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Drive Funky

Have you ever been driving and someone pulls a move so egregious it moves you beyond spicy words learned under the car and just leaves your face looking like you just caught a whiff of your brother-in-law’s drawers? I call that driving stinky. Now, I admit I’ve made some moves in traffic I’m less than proud of. But as I’m getting older and gaining perspective, I’ve found a practice I’d like to share: Driving Funky.

Driving Funky is not stinky. Funky is near stinky, maybe used to be stinky, but not an affront to the senses. It’s the feeling of connection to your chosen machine and driving with enlightened synthesis. It’s the groove you feel winding the wheel back and forth, nailing apexes and feeding just the right amount of fuel as you gain space away from a turn. Maybe it’s the way you approach an off-road trail, the gusto with which you rip your handbrake, or whatever makes you feel a visceral attachment to your vehicle.

Driving Funky is not just driving your vehicle as an extension of yourself, but the most open and expressive version of you.

It’s a banality to mention that these cars are often considered art. From a perspective that appreciates industrial design, contemporary or otherwise, to a tastefully sculpted custom or hot rod, let’s not forget that owning and driving is an extension of that art. Act like it!

Drive like no one is watching, where no one is actually watching. When you’re on public roads, just remember we all represent each other as a collective of automotive enthusiasts. So, next time you’re pulling out of your local motor carriage and caffeine event, act like you’ve been there before (don’t make anyone call a tow truck).

I took my three-year-old to the park the other day. As we were walking to the playground, she wanted me to pick her up and carry her. My hands were full, so I suggested she walk with me to the playground. An older dad is observing us nearby, and mentions that he just sent his oldest off to college, “I’d hold her as often as she lets you.”

You’re driving something that not everyone gets to see every day. It takes a special set of skills and knowledge to keep these works rolling. Whether your driving inspiration comes from Don Garlits or Initial D, lay it down on the asphalt.

Recently, I had an opportunity to take some long drives out in the Texas Hill Country. As I’m hustling my personal luxury 70s-mobile along eroded limestone mesas and across cypress and live oak tree obfuscated rivers and creeks, I lament that I’m not out enjoying the natural environment as would be expected by fishing, tubing, or other such. To prove to myself that I’m having fun, I over eagerly supply a tad too much fuel to my freshly rebuilt Edelbrock four-barrel out of a turn and feel the stock Buick 350 lug with overindulgence. I realize I am enjoying the scenery exactly as I please: through the windshield of my trusty Buick. Since whipping my wheel through the back-county roads is a recreation that I enjoy so much, I might as well hoon to my heart’s content.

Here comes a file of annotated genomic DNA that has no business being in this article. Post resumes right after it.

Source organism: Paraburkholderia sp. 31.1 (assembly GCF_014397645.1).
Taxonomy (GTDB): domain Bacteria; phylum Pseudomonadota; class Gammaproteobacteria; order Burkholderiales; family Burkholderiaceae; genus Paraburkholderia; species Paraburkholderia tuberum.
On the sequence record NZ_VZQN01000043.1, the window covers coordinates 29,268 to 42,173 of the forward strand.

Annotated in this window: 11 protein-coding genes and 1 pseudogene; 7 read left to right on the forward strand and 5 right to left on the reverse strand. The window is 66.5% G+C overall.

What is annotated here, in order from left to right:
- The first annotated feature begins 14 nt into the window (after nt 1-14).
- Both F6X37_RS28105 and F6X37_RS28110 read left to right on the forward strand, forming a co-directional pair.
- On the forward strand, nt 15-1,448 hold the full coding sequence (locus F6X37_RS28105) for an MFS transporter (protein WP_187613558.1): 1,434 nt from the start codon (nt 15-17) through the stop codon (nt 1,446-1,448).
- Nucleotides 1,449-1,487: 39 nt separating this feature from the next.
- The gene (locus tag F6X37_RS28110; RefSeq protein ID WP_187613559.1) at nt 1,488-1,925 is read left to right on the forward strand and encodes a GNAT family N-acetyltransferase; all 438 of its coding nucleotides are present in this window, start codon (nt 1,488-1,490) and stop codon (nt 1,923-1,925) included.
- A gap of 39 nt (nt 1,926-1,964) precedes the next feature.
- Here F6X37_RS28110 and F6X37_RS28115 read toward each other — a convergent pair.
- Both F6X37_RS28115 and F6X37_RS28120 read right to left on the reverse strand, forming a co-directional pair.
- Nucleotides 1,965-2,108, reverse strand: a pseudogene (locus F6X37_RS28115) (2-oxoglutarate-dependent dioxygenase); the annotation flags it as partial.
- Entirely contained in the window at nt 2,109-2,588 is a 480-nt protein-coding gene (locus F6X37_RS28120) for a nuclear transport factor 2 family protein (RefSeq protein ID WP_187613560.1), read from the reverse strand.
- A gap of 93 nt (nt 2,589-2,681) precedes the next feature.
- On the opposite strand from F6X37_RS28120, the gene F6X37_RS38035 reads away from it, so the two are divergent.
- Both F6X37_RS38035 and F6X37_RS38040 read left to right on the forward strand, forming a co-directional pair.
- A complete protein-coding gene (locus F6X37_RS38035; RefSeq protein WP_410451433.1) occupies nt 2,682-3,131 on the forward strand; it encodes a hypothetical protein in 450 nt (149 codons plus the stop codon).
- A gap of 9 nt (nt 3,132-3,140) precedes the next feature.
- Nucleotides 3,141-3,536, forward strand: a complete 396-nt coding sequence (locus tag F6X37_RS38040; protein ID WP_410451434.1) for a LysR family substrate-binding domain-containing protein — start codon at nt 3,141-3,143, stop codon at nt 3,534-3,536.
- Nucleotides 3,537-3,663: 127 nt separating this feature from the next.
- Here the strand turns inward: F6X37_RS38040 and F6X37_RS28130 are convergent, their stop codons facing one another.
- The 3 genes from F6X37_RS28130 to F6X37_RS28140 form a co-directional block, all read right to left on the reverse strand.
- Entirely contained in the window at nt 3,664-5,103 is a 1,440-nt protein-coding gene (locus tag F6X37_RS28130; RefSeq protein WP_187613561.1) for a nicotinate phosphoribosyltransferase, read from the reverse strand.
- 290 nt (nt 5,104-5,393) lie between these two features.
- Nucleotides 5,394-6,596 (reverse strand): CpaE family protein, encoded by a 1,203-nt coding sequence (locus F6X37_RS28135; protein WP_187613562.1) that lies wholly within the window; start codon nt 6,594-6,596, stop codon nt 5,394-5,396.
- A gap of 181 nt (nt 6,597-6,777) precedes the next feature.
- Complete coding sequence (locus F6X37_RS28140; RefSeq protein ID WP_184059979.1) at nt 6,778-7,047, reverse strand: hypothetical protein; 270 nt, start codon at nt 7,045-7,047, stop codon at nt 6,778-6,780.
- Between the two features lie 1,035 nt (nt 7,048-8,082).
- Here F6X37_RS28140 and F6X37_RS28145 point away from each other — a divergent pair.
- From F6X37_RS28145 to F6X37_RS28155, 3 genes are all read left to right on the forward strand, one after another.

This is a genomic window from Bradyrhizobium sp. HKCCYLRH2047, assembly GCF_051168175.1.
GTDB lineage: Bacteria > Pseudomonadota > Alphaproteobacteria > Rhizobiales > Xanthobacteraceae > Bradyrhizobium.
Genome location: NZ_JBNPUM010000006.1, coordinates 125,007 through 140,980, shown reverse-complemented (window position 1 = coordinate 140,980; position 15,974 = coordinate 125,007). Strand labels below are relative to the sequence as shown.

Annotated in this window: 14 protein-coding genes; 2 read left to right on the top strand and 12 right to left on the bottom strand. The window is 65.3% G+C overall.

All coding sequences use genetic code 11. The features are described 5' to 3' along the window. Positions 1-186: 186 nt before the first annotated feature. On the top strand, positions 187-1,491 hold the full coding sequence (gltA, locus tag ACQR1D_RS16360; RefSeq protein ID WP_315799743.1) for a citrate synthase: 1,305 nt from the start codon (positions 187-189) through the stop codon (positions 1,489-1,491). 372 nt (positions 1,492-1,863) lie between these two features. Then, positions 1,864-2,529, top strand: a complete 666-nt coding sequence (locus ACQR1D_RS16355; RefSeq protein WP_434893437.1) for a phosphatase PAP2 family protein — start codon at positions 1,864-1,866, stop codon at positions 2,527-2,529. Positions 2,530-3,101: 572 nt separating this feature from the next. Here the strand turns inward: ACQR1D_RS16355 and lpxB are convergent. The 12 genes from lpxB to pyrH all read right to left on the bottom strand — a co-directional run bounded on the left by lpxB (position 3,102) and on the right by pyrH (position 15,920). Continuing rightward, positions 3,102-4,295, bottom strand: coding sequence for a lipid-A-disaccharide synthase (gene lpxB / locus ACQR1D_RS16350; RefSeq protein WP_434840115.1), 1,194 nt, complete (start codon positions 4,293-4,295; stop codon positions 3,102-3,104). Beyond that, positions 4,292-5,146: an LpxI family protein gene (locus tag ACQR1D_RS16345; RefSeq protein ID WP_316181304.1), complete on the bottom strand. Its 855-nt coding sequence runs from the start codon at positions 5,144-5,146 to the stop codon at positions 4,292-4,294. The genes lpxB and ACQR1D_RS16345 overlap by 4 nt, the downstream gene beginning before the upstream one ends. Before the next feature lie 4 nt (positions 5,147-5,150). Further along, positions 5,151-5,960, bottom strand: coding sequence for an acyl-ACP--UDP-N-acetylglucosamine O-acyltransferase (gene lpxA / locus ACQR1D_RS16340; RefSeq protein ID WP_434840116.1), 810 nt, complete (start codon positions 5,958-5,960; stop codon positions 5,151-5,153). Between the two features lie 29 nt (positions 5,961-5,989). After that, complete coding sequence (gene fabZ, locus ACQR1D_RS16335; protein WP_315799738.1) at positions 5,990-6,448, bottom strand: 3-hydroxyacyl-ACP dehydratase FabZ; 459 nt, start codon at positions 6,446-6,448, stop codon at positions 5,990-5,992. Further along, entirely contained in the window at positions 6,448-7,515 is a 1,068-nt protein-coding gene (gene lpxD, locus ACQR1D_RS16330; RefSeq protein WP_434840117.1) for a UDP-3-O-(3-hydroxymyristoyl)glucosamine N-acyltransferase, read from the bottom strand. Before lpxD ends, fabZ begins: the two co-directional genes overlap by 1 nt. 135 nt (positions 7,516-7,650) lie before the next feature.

I’m also reminded how much these cars immerse you in the elements on this drive. The dearth of insulation and abundance of trim help exaggerate the car’s heat and noise, giving an almost opposite sauna experience. You still get sweaty, it’s hot but pretty loud and physically involved. I love the bench seat, but I can tell the foam isn’t really what it used to be and doesn’t have much to offer by way of support. This makes tighter turns more abdominally demanding. But these physically demanding results of the presentation of the car make you work a little harder for your enjoyment. It seems the more effort is put in, the more reward can be reaped. In true “slow car fast” tradition, you don’t really have to break the speed limit to have a good time.

We have an obligation to our commuting comrades to behave ourselves and our fellow automotive acolytes to drive like we mean it.

Whether your weekend car be a Pierce-Arrow or a Pontiac Fiero, someone, at one time or another, saw the car, and breathed to themselves, “fuck yeah.” Drive for that person. (Even if it’s just you; shout out to the Jeep folks out there!) The car community has given me so much to say, “fuck yeah,” about. You may have seen roadside examples of car comrades helping each other out. That people can find jobs in the automotive industry where they go to press launches and complain about the shrimp served is amazing. Equally as amazing are the folks at meetups who let kids (or kids at heart. Surely I’m not alone here: I’ve sat on enough upturned five-gallon buckets in heaps of ‘projects’ to justify wanting to sit in a completed example) sit in their freshly restored Hudson.

Let your driving be a celebration of the car. Allow yourself to enjoy it.


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